A Luxembourg-based study published in 2000 confirmed the susceptibility gap in an interesting way. The researchers compared serum samples from European adolescents who had been vaccinated around 18 months of age to serum samples from Nigerian mothers who had not been vaccinated but had experienced natural measles infection at a young age. They then looked at the capacity of the antibodies detected in the serum to “neutralize” various wild-type measles virus strains. The researchers found that the sera from mothers with natural measles immunity substantially outperformed the sera from the vaccinated teens: only two of 20 strains of virus “resisted neutralization” in the Nigerian mothers’ group, but 10 of 20 viral strains resisted neutralization in the vaccination group. This complex analysis led the authors to posit greater measles vulnerability in infants born to vaccinated mothers.
…many vaccines may eventually become susceptible to vaccine-modified measles…and consequently complicate measles control strategies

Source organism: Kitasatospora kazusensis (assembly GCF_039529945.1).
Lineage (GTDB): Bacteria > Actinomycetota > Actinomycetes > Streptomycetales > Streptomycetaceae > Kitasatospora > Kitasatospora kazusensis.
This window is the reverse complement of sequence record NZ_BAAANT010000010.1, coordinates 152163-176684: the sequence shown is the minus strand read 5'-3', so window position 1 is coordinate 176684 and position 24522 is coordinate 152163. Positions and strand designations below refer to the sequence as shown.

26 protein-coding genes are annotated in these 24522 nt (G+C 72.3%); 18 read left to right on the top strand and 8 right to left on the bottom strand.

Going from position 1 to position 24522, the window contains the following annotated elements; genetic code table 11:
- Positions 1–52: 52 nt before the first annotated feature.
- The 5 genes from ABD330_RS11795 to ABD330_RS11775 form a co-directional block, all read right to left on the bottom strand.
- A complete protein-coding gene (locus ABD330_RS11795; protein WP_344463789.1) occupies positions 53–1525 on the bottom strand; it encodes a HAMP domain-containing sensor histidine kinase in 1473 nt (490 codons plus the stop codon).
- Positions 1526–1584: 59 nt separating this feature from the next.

The Luxembourg researchers also noted that in the Nigerian setting, where widespread vaccination took hold far later than in Europe, the mothers in question had had “multiple contacts with endemic wild-type viruses” and that these repeat contacts had served an important booster function. One of the authors later conducted a study that examined this booster effect more closely. That study found that re-exposure to wild-type measles resulted in “a significantly prolonged antibody boost in comparison to [boosting through] revaccination.” Taking note of expanding vaccine coverage around the world and reduced circulation of wild-type measles virus, the researchers concluded in a third study that “many vaccinees may eventually become susceptible to vaccine-modified measles…and consequently, complicate measles control strategies.”